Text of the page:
Post by Jerry Biehler » Sat Mar 31, 2018 2:58 am

The turbo pump is not a terrible price and like Rex says it has the controller on it, it is not that old of a pump.

And the seller has the turbo listed as used which means it must be in good working condition or he has to take it back. Ebay will enforce this. If he wants to sell it with no chance of someone sending it back if it does not work he must list it under "Condition: For parts or not working"

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Re: Critique this turbomolecular pump backed by Welch 1400 setup

Post by ian_krase » Sat Mar 31, 2018 6:16 pm

Even though they say that they don't take returns?

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Re: Critique this turbomolecular pump backed by Welch 1400 setup

Post by Tom McCarthy » Sat Mar 31, 2018 6:33 pm

Yeah, all the sellers that say "no returns", "sold as is" etc and have their item listed in used condition have to refund you or provide returns if it's not fully functional. Ebay's definition:

Used

An item that has been previously used. The item may have some signs of cosmetic wear, but is fully operational and functions as intended. This item may be a floor model or an item that has been returned to the seller after a period of use. See the seller’s listing for full details and description of any imperfections.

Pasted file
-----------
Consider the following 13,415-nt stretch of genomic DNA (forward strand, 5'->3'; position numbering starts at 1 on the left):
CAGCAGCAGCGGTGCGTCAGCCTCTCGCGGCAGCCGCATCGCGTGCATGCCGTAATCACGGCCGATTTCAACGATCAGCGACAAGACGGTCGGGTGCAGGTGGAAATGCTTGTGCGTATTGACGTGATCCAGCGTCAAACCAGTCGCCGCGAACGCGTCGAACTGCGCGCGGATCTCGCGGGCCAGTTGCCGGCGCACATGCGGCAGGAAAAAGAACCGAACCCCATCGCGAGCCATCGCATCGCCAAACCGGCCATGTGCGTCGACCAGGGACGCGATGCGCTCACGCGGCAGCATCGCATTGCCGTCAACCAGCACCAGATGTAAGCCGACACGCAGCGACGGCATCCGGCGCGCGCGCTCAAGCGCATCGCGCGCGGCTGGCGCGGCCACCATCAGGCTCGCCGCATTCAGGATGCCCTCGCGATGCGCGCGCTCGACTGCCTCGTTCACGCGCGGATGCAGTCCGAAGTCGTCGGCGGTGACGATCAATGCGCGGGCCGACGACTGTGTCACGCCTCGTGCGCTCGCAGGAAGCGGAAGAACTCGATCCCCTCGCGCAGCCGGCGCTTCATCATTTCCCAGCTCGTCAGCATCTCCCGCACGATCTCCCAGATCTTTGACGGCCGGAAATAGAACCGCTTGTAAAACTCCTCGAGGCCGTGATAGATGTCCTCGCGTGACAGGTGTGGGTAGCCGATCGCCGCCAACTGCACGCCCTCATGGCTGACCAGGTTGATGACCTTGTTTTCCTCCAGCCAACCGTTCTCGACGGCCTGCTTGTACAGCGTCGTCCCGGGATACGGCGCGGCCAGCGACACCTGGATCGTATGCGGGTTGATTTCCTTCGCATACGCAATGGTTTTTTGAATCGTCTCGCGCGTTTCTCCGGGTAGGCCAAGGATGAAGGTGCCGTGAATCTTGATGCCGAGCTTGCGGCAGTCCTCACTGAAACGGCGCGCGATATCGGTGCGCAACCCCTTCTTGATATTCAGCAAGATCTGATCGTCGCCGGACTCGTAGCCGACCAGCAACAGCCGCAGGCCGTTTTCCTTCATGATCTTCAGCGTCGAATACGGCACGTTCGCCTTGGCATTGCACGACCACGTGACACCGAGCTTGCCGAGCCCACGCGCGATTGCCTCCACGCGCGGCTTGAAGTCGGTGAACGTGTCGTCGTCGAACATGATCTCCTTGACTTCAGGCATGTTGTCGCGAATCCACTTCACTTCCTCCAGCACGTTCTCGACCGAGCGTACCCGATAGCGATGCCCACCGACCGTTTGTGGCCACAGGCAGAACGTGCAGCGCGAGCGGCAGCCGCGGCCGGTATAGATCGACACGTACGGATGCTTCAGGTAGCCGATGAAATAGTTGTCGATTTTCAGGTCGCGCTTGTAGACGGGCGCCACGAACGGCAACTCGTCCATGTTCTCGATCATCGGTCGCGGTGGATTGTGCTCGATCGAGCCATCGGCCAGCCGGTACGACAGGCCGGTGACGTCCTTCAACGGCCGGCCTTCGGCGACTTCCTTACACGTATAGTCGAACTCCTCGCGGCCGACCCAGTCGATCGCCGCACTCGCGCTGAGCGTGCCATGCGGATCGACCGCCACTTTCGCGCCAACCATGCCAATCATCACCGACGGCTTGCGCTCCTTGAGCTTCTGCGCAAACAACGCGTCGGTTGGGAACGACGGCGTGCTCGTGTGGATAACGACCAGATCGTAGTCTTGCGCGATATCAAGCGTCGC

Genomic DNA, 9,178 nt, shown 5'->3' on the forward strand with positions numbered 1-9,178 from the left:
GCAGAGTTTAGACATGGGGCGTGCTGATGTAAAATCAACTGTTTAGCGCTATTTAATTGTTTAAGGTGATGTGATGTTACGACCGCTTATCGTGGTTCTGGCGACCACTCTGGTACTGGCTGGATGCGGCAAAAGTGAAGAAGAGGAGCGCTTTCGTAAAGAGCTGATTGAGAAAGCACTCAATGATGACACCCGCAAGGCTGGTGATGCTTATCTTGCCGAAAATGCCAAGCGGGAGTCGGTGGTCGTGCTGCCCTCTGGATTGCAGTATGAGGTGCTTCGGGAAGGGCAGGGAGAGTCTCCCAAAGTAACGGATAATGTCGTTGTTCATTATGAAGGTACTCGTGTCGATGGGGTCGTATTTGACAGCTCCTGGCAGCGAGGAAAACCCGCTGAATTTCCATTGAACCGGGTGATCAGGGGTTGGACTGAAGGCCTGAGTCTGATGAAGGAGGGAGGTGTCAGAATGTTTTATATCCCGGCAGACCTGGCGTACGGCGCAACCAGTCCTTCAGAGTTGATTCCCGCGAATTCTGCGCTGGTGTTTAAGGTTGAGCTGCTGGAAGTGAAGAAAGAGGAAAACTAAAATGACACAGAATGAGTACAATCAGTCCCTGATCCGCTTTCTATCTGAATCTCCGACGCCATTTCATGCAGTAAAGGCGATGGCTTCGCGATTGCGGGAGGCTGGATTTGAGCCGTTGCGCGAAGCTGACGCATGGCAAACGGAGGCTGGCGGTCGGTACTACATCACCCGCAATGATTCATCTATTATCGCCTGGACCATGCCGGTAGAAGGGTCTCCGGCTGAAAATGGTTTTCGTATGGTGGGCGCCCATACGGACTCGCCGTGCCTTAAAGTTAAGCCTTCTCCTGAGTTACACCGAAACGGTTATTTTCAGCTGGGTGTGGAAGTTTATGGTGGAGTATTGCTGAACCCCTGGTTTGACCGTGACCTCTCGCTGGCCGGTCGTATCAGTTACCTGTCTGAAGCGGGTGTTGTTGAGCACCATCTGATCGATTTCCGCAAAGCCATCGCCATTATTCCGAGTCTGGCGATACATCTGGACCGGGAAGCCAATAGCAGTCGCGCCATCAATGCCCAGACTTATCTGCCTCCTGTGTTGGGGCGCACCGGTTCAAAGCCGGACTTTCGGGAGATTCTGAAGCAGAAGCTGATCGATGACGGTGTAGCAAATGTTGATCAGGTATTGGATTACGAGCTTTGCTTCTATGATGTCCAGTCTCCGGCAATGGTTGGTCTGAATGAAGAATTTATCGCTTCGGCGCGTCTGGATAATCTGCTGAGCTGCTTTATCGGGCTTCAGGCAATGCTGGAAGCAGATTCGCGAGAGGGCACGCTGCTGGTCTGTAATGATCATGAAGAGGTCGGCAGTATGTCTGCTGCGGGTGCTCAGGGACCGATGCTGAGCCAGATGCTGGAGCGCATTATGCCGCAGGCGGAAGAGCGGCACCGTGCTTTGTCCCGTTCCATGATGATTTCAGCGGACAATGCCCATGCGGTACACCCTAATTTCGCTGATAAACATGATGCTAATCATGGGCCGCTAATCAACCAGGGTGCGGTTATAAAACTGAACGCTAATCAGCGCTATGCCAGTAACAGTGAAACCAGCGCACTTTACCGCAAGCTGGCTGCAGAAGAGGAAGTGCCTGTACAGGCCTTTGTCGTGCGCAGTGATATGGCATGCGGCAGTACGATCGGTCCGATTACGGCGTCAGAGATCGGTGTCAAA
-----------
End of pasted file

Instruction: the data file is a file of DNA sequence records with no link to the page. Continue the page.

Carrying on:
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Re: Critique this turbomolecular pump backed by Welch 1400 setup

Post by Andrew Seltzman » Sun Apr 01, 2018 9:54 pm

I would recommend a pfeiffer duo 2.5, or pfeiffer duo 1.5 vacuum pump if you are going to back a turbo. They are nice scientific pumps with an NW10 flange and available on ebay at a low cost. The Yellowjacket pump is designed for air conditioning service and will require some adapting to provide a compatible flange.

I would recommend a pfeiffer turbo (with a 4.5 conflat, iso 63 or 2.75 conflat flanges, anything bigger is unnecessary). I would avoid the edwards turbos as they tend to have some problems.

The pfeiffer tmu 071 is a particularly nice pump with an integrated controller, and a molecular drag stage so you can back it with a quad stage diaphragm pump if you want. Here are some on ebay:
https://www.ebay.com/itm/Pfeiffer-TMU-0 ... SwA3dYfsMY
https://www.ebay.com/itm/Used-Pfeiffer- ... SwcaFZEA26
https://www.ebay.com/itm/Pfeiffer-D-356 ... SwFMdaXOGf

You can back them with any dry diaphragm pump capable of <~15torr
Andrew Seltzman